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Toyota upgrades EV P002 electric race car for hot electric competition at Pikes Peak

Competition in the electric class at Pikes Peak is heating up with Toyota seeking to hold their title in the face of multiple competitors.

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The 2013 Pikes Peak International Hill Climb is collecting an impressive list of electric powered competitors. On Monday, Toyota Motorsports Group announced details of the 2013 TMG EV P002, with which they intend to defend their electric class speed title. Other teams are looking to beat Toyota, such as the Latvian team named eO, with a similarly powerful car.

The TMG EV P002 is an electric race car built on a Radical chassis. The 2013 version sports an upgraded drive train, and prior to the race Toyota will head to North Carolina for track testing and suspension tuning. The upgraded drive train features twin axial flux electric motors, each with their own AC inverter, and 400 kilowatts maximum power (533 horsepower), and 1200 Nm maximum torque. By contrast, the 2012 EV P002 had 350 kilowatts maximum power and 900 Nm maximum torque.

In 2012 the Toyota Motorsports Group team won the electric division with a time of 10:15, achieving 8th place in the overall results, about 30 seconds off the front runners.

Whether they'll win outright, as our own John Goreham suggested, depends on what difference that extra 80 horsepower makes, and what the gas powered teams bring in 2013. The Toyota team does have the fortune of having hired Rod Millen, a multi-time winner on Pikes Peak, and father of last years outright winner Rhys Millen.

The electric car field for the 2013 race is heating up with other strong competitors besides the Toyota entry.

The eO team has built a custom built electric race car that also features a 400 kilowatt maximum power drive train. Their car has four YASA motors, one for each wheel, and a custom chassis controller to individually adjust the power to each wheel for optimum handling. Their battery pack, at 50 kilowatt-hours, is bigger than the 42 kilowatt-hours of the TMG EV P002.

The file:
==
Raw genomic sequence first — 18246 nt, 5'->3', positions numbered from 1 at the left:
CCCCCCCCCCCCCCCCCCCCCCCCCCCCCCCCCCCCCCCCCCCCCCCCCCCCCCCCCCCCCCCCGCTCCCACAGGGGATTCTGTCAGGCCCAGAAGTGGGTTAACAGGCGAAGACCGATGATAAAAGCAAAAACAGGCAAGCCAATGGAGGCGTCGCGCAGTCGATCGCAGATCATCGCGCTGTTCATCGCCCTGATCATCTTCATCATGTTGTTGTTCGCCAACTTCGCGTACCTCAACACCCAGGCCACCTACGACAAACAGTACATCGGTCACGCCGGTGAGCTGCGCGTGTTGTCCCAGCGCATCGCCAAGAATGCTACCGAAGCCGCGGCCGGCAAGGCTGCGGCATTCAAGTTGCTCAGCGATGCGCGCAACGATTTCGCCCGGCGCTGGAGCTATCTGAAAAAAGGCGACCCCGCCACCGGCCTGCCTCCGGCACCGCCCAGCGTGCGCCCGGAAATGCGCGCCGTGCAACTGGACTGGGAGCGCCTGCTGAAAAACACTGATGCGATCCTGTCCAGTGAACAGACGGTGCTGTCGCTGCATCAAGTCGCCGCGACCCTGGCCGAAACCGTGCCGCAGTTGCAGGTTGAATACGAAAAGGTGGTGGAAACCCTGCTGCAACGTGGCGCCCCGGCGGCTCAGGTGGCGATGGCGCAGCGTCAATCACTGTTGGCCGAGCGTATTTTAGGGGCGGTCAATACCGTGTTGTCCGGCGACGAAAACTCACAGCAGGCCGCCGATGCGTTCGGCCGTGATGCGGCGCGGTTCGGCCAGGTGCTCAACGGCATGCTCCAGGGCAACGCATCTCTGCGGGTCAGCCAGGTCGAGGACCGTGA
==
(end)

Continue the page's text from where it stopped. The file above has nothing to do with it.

Electric vehicle racing can come down to whether the car has enough energy stored on-board, and an extra 8 kilowatt-hours of juice can make the difference between running flat out the whole race or having to manage the power to ensure arriving at the finish line.

Monster Tajima will also return with an electric car entry. In 2012 he was forced out of the race when the battery pack began smoking.

EV Wests' Michael Bream will return with the company's BMW M3 electric car conversion. They haven't posted specifications, but in a Facebook posting from January he claimed 378 horsepower and 831 ft-lbs of torque. In 2012 he finished in 54th place with an earlier version of the same car.

Claudia Brasse, TMG Executive Coordinator Strategic EV Development: “We are very excited to return to Pikes Peak alongside our TOYOTA colleagues from the United States. The TMG EV P002 has a perfect history of three records from three attempts, none of which have been beaten, so we have high standards to maintain. The improvements we have made to the powertrain are expected to deliver even higher performance levels, which should again confirm the TMG EV P002 as the standard bearer for electric race cars. But as well as the electric powertrain itself, we are successfully innovating in the area of charging infrastructure. It is easy to take this for granted when you are working in a well-supplied laboratory or workshop. But motorsport doesn’t always take place in such an environment; you have to deal with varying levels of infrastructure and uncertainty regarding the power grid. The potential for off-board battery-to-battery charging technology is great, particularly in the world of motorsport where infrastructure limitations will increasingly become a source of frustration for electric motorsport. We have a flexible solution which can be adapted for different types of race and passenger car. We look forward to again demonstrating both aspects of our EV technology at Pikes Peak.”

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